Reading Down Under

The Blue Feather by Gary Crew

“The Blue Feather” is a teen novel that I would probably categorize as a “coming of age” story: a character is openly described as a youth at the beginning, yet somehow matures through the passage of the novel. And where better to set one of these stories than in the Australian outback? From the start this novel’s strongest force is that of the wild or natural: it opens in a bird of prey reserve and swiftly moves into the bush.

We are introduced to a trio of adventurers who are traversing the bush on the search for the legendary ouaka bird of Esperance, a raptor that could be more than double the size of anything seen before. The team is made up of Simon (a one-eyed youth with the tendency to run away from authority), Mara (a photojournalist) and Muir (a conservationist who was once Mara’s boyfriend), all of whom have different aims for their trek. Mara intends to catalogue the myth of the bird, Muir is certain of the bird’s existence and Simon worked at Muir’s bird sanctuary for a while before he was brought along for no apparent reason.

Let me say first of all, the descriptions of the outback are gloriously detailed. Even for someone like me, who knows nothing of Australia and it’s dangers, gorgeous mental images. As the trek becomes more dangerous and separated from inhabited areas, there is a clear sense of desolation and loneliness that you simply couldn’t find in a book set in England. Australia’s history is imbedded in this part of the world, with many of the sub characters seeming to be in some kind of time warp. By the end of the novel you truly feel as though you are taking this journey with them.

It’s strange that, in relation to this book, I much prefer the adventure to the adventurers. The book is written partly in third person perspective and partly in first. The third person perspective is attached to Simon so that we can still hear his thought processes and the first person perspective comes directly from Mala. This means that, unfortunately, we get no entry into Muir’s mind, which I found a bit disappointing. He is the calmest and most mature of the characters, which I suppose was taken to mean “boring” but I would have liked for him to have been given a voice. Simon spends most of his time talking about how he doesn’t care and doesn’t know why he came and Mala’s portions of the story really began to bother me by the end of the book.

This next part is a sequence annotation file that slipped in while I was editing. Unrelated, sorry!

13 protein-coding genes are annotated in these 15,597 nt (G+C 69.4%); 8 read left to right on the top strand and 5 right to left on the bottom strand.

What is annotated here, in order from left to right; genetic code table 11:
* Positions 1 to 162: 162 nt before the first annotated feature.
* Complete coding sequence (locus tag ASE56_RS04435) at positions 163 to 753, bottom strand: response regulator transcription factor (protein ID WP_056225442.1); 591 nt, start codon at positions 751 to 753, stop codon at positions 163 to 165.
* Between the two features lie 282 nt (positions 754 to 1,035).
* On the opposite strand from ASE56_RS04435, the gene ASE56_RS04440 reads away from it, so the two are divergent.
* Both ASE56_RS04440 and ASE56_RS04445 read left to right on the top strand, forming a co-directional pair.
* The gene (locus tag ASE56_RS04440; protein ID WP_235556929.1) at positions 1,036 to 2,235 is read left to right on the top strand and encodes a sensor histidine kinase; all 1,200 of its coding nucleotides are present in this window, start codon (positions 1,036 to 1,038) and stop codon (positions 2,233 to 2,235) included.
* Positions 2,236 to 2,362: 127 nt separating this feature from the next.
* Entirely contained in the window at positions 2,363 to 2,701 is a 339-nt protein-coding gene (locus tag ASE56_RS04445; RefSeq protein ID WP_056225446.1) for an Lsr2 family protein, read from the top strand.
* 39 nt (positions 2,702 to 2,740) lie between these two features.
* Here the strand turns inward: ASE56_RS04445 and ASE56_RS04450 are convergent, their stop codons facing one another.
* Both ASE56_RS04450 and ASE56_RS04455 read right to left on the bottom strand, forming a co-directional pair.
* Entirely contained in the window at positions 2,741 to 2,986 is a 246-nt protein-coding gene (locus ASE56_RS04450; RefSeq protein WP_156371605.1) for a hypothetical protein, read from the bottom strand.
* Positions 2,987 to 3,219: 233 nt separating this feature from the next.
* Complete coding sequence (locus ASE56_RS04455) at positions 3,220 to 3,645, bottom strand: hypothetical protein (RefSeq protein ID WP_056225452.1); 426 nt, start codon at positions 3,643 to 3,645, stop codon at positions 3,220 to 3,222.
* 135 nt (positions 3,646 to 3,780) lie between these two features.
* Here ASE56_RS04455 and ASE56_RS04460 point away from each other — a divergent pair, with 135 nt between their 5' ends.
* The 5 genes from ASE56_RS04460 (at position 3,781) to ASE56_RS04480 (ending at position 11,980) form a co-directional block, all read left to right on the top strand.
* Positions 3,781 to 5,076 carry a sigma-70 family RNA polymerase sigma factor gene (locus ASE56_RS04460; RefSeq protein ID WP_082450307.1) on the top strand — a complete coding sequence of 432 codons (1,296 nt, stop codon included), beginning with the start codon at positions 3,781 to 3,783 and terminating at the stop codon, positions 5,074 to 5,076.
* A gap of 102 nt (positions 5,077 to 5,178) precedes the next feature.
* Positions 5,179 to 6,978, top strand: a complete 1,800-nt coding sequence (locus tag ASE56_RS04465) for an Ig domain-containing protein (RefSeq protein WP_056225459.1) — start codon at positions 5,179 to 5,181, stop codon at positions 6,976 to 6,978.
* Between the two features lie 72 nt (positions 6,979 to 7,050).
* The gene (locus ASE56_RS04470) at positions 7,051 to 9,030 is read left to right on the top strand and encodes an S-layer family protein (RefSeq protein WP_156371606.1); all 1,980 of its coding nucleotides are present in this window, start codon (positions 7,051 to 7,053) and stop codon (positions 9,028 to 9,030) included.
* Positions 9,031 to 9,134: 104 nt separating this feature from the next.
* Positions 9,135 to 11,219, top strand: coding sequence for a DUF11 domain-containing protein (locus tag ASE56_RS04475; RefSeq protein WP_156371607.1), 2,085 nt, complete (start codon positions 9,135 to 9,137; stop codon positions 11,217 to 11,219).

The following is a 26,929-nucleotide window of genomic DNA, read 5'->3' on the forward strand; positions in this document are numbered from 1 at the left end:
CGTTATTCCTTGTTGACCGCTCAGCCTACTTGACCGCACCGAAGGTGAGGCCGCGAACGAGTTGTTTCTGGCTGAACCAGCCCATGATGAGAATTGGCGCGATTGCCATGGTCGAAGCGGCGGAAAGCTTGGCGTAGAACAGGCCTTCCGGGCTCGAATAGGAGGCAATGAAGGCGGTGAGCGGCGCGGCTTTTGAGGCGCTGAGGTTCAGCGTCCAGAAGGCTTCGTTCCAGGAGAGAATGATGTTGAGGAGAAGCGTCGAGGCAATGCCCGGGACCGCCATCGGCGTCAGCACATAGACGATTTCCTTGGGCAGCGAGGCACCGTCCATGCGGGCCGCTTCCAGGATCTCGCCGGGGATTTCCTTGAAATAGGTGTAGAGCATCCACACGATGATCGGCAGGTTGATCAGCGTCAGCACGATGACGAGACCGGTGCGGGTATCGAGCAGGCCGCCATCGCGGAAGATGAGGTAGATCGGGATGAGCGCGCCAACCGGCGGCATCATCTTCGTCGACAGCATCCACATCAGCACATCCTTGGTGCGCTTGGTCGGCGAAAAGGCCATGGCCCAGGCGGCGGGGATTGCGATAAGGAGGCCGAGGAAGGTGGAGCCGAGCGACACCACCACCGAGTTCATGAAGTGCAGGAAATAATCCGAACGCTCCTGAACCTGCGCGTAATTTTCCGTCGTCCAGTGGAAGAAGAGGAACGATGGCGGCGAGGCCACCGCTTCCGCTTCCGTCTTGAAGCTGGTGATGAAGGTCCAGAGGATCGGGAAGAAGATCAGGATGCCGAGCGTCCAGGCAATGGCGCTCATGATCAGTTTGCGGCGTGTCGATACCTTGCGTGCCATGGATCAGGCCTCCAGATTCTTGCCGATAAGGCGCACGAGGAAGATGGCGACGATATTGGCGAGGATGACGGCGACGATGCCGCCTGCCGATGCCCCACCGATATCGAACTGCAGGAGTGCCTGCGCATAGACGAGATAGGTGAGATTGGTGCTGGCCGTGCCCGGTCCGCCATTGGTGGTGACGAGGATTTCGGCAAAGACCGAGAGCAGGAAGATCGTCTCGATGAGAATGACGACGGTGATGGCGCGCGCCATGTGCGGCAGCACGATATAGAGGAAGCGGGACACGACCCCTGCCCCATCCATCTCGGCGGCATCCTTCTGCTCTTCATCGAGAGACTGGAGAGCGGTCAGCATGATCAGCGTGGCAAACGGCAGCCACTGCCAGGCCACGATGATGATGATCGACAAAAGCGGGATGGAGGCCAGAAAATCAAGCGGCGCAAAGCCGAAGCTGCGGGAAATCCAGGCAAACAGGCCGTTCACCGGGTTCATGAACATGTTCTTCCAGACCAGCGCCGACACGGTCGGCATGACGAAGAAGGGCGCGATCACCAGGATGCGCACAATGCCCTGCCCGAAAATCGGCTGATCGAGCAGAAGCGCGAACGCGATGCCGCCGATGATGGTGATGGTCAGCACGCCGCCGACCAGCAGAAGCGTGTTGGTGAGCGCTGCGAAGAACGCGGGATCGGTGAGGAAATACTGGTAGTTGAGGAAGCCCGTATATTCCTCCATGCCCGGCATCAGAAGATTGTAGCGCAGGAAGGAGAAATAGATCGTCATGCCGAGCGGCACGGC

Mala’s perspective is shown through transcriptions of tapes that she is sending to her editor. These are meant to be simple recordings that she is making to keep him updated and yet they do not read naturally as someone talking. They sound far more like diary entries, with Mala mulling over her reactions to everything that happened to her and bringing in her home life in a way that feels awkward and unlike something anyone would say if they were merely taking notes. This was the worst example by far but the whole book is speckled with elements of exposition: characters saying or thinking things that don’t sound natural but the author deigned to be necessary. This makes the middle portion of the novel, where a few of the characters have revelations, somewhat stilted and false sounding.

Overall this book flourishes in it’s environment rather than it’s characters. It has certainly encouraged me to real more novels that are set in the bush, I just hope that they are more rounded than “The Blue Feather”.


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